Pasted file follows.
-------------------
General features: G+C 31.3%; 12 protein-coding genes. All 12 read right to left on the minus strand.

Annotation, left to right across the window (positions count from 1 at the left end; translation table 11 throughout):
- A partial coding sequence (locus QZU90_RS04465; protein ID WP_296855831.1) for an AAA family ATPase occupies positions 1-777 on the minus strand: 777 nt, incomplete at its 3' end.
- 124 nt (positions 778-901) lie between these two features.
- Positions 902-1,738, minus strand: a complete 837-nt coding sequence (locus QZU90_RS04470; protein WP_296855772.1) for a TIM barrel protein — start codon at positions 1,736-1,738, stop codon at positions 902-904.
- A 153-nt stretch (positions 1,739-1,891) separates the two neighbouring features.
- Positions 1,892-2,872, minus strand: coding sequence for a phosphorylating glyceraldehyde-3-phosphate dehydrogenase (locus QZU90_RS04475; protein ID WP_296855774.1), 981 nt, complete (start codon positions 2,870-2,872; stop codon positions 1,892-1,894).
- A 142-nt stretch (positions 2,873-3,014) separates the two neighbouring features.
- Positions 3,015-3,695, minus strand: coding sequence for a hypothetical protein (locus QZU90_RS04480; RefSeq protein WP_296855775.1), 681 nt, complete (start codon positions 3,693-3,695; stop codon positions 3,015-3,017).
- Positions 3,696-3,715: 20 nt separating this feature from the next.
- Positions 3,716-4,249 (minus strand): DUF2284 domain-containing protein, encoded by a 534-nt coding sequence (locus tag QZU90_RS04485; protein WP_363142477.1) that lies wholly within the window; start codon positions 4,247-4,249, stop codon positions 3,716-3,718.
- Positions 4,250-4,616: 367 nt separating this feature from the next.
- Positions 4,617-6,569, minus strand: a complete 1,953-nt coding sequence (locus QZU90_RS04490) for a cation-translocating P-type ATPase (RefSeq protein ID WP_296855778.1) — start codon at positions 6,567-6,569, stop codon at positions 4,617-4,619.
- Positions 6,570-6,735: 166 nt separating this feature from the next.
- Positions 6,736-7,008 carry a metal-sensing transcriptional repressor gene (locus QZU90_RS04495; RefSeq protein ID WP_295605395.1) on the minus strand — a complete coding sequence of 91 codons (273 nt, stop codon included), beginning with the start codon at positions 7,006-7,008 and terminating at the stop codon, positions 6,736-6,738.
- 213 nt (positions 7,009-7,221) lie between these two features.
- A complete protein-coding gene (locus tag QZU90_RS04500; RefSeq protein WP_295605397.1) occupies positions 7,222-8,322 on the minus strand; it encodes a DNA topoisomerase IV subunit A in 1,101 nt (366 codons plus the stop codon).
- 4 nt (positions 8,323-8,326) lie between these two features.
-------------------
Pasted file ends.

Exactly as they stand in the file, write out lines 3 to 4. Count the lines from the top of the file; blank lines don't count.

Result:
- A partial coding sequence (locus QZU90_RS04465; protein ID WP_296855831.1) for an AAA family ATPase occupies positions 1-777 on the minus strand: 777 nt, incomplete at its 3' end.
- 124 nt (positions 778-901) lie between these two features.